Top Five SWPPP omissions

July 2009 » STORMWATER MANAGEMENT SERIES
Elements most commonly missing in Stormwater Pollution Prevention Plans for construction activity
Shirley D. Morrow, CPESC, CISEC

Writing plans to control erosion and sediment on construction sites started even before the National Pollutant Discharge Elimination System (NPDES) permits went into effect in 1992. So why is it that so many of the plans currently designed are not in compliance with the regulations?

Stormwater Pollution Prevention Plans (SWPPPs) are complex documents that are misunderstood by many. So here are the top five elements missing in most SWPPPs —€” and five more are listed with the online version of this article.

  1. Signature and certification statement —€” Each SWPPP prepared must be signed and certified as described in the Construction General Permit (CGP). The certification statement for the SWPPP is usually the same as the certification statement signed on the Notice of Intent (NOI). Many states also require the SWPPP designer to certify the plan.
  2. Copies of the CGP and signed NOI —€” The CGP is available on the agency—€™s website and should be printed off and added as an appendix to the SWPPP along with the signed NOI.
  3. Copies of agency consultation letters —€” Many CGPs question whether the construction project will affect threatened or endangered species and their habitat or historic properties. This requires consultation with the federal or state fish and wildlife department and the state historic preservation office. Consultation letters should be sent to these agencies describing the location and activity that will take place and asking what, if any, effect there would be. The letter from the agency answering the question of how the project might affect threatened or endangered species or historic properties must be included in the SWPPP.
  4. Identification of contractors and signed contractor certification forms —€” Most CGPs require that any contractor responsible for installation or maintenance of any best management practice (BMP) referred to in the SWPPP must be identified in the SWPPP. In addition, many CGPs require that the contractors sign a certification statement. The designer of the SWPPP should provide these certification pages within the SWPPP and explain which contractors need to provide signatures.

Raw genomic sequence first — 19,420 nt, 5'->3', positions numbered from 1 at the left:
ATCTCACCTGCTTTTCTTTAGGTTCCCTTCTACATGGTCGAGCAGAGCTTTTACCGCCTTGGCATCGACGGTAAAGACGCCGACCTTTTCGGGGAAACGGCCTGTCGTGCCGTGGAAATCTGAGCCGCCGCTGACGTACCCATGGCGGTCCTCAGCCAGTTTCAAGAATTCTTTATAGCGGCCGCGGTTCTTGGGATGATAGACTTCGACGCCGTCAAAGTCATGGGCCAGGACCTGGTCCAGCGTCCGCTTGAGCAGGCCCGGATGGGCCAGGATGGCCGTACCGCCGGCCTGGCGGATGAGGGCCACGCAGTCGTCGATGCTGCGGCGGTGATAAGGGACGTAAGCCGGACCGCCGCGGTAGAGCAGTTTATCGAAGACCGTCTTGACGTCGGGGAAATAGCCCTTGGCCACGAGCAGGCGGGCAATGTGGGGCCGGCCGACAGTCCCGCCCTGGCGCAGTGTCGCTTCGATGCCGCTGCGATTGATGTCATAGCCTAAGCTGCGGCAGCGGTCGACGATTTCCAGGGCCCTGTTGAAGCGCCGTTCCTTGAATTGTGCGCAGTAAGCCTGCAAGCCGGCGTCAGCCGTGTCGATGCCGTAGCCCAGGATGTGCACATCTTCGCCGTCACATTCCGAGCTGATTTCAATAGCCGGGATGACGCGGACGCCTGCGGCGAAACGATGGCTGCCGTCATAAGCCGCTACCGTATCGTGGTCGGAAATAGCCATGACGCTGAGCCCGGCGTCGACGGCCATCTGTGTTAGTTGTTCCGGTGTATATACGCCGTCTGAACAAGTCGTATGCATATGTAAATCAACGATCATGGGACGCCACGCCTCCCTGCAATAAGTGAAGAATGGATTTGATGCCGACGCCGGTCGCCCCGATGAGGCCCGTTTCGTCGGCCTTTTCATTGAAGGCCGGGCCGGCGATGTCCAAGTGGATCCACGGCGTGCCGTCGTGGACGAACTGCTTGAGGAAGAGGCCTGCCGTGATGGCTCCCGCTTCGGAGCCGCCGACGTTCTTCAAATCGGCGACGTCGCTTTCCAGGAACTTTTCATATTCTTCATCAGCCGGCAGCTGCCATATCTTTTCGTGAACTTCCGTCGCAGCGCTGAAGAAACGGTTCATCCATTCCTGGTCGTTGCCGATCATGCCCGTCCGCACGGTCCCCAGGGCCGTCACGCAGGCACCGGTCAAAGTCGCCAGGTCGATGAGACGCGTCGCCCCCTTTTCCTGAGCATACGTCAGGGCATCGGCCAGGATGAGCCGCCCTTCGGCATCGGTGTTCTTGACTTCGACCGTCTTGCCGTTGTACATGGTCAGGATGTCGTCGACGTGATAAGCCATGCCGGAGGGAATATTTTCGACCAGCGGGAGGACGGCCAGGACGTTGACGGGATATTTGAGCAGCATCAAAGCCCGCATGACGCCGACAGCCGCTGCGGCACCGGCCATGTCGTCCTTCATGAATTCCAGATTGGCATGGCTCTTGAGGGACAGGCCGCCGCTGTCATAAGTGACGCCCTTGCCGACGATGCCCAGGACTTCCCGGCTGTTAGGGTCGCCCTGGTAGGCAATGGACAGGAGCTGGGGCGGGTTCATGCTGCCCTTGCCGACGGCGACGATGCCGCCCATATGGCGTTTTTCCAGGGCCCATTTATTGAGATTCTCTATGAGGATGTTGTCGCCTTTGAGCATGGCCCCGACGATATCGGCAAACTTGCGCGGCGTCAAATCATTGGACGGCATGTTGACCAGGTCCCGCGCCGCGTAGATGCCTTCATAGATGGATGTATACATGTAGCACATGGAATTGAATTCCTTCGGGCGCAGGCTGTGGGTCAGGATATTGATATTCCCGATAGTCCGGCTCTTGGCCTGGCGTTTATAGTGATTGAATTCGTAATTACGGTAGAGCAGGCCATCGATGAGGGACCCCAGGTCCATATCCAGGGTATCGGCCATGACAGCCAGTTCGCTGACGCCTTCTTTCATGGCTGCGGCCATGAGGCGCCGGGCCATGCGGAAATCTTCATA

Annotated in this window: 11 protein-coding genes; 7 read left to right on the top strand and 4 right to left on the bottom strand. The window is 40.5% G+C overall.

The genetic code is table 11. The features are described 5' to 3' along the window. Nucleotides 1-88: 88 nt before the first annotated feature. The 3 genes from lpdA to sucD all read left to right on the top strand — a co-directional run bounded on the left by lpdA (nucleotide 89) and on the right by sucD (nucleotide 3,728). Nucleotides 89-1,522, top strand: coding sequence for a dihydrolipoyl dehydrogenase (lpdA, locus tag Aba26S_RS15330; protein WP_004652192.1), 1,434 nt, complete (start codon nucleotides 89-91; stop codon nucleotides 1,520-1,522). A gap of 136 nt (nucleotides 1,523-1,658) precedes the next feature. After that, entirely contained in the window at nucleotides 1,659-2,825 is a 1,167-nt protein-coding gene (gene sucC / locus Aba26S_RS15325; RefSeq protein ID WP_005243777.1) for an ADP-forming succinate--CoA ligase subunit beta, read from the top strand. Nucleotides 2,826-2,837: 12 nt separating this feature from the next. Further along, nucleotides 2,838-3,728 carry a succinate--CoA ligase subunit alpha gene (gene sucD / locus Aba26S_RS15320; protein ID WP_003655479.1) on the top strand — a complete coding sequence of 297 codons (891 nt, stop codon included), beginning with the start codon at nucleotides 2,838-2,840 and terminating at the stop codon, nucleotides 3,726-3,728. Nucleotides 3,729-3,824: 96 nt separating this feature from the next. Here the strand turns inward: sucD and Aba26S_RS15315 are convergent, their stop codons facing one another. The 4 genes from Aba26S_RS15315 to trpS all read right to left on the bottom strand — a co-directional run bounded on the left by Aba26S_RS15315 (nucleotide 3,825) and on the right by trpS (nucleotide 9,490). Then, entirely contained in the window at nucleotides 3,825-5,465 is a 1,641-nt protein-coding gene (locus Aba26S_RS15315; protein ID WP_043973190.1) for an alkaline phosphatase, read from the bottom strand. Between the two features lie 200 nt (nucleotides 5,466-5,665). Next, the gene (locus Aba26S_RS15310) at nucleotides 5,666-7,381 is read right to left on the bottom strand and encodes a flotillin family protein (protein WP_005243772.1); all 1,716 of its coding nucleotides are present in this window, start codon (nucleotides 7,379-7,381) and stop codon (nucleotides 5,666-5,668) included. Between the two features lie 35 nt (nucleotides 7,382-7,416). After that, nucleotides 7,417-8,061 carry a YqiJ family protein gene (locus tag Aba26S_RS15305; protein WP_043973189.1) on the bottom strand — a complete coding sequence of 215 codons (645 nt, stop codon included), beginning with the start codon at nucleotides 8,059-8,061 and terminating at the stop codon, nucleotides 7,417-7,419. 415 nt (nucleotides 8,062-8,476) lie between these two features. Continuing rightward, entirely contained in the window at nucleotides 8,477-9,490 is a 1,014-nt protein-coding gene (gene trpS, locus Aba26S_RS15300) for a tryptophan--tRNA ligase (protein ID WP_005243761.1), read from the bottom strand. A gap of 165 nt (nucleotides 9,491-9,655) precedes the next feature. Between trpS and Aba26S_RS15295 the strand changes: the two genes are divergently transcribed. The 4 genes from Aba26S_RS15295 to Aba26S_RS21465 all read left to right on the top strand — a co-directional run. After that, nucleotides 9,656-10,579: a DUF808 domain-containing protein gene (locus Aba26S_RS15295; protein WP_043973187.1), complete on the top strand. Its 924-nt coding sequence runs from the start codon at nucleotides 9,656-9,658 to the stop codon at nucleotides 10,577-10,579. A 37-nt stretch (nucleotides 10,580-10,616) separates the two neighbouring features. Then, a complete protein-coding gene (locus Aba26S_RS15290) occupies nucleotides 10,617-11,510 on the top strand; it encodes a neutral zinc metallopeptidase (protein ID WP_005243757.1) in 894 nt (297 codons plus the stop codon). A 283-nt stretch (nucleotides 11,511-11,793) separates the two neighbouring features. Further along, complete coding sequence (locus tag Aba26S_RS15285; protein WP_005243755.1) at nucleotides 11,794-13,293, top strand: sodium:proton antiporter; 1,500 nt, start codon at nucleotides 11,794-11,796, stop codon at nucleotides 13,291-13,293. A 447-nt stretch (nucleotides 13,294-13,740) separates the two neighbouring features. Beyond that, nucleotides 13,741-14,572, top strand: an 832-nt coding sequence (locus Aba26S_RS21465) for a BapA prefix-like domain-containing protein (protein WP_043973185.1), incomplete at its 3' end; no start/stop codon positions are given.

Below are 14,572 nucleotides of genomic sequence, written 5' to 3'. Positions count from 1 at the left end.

5. Noncompliance reports —€” Most CGPs require that any noncompliance issues be reported to the proper agencies. This includes any anticipated noncompliance or any noncompliance that may endanger health or the environment. This also includes any discharges caused by a bypass or upset (definitions for these terms are found in the CGP). A form for noncompliance reporting should be included in the SWPPP along with an explanation as to when this should be provided.

There are many elements to include when producing a SWPPP that is compliant with federal, state, and local regulations. Addressing these Top Five commonly missing elements is a good start to accomplishing this. And if you want to learn more, the web version of this article contains five more essential elements.

Shirley D. Morrow, CPESC, CISEC, president of ABC—€™s of BMP—€™s, LLC, provides training and consulting on NPDES construction activity compliance. She can be contacted at sdmorrow@abcbmp.com.


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